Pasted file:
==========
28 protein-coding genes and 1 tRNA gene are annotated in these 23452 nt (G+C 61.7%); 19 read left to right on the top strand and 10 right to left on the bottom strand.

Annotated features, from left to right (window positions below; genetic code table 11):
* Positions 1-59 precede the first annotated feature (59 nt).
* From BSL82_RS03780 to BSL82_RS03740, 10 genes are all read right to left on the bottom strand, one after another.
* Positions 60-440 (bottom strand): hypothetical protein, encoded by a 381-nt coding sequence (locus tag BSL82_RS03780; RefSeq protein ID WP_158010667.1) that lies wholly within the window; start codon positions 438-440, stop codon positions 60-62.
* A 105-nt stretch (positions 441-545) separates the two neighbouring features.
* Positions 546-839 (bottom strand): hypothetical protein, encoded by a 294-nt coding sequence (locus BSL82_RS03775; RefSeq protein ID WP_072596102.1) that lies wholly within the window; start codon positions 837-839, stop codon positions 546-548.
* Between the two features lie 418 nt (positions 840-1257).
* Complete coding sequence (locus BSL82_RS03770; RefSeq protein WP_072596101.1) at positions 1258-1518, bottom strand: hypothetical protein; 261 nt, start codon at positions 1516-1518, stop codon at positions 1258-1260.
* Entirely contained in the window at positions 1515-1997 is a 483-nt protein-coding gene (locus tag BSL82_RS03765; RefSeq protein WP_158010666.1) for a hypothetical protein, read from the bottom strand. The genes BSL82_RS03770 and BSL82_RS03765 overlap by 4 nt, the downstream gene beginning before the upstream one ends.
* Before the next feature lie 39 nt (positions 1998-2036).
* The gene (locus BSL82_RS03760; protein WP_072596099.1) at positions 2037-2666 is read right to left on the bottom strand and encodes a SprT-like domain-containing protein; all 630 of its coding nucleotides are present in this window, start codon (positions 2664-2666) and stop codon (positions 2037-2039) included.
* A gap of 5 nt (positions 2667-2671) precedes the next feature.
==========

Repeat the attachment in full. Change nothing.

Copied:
28 protein-coding genes and 1 tRNA gene are annotated in these 23452 nt (G+C 61.7%); 19 read left to right on the top strand and 10 right to left on the bottom strand.

Annotated features, from left to right (window positions below; genetic code table 11):
* Positions 1-59 precede the first annotated feature (59 nt).
* From BSL82_RS03780 to BSL82_RS03740, 10 genes are all read right to left on the bottom strand, one after another.
* Positions 60-440 (bottom strand): hypothetical protein, encoded by a 381-nt coding sequence (locus tag BSL82_RS03780; RefSeq protein ID WP_158010667.1) that lies wholly within the window; start codon positions 438-440, stop codon positions 60-62.
* A 105-nt stretch (positions 441-545) separates the two neighbouring features.
* Positions 546-839 (bottom strand): hypothetical protein, encoded by a 294-nt coding sequence (locus BSL82_RS03775; RefSeq protein ID WP_072596102.1) that lies wholly within the window; start codon positions 837-839, stop codon positions 546-548.
* Between the two features lie 418 nt (positions 840-1257).
* Complete coding sequence (locus BSL82_RS03770; RefSeq protein WP_072596101.1) at positions 1258-1518, bottom strand: hypothetical protein; 261 nt, start codon at positions 1516-1518, stop codon at positions 1258-1260.
* Entirely contained in the window at positions 1515-1997 is a 483-nt protein-coding gene (locus tag BSL82_RS03765; RefSeq protein WP_158010666.1) for a hypothetical protein, read from the bottom strand. The genes BSL82_RS03770 and BSL82_RS03765 overlap by 4 nt, the downstream gene beginning before the upstream one ends.
* Before the next feature lie 39 nt (positions 1998-2036).
* The gene (locus BSL82_RS03760; protein WP_072596099.1) at positions 2037-2666 is read right to left on the bottom strand and encodes a SprT-like domain-containing protein; all 630 of its coding nucleotides are present in this window, start codon (positions 2664-2666) and stop codon (positions 2037-2039) included.
* A gap of 5 nt (positions 2667-2671) precedes the next feature.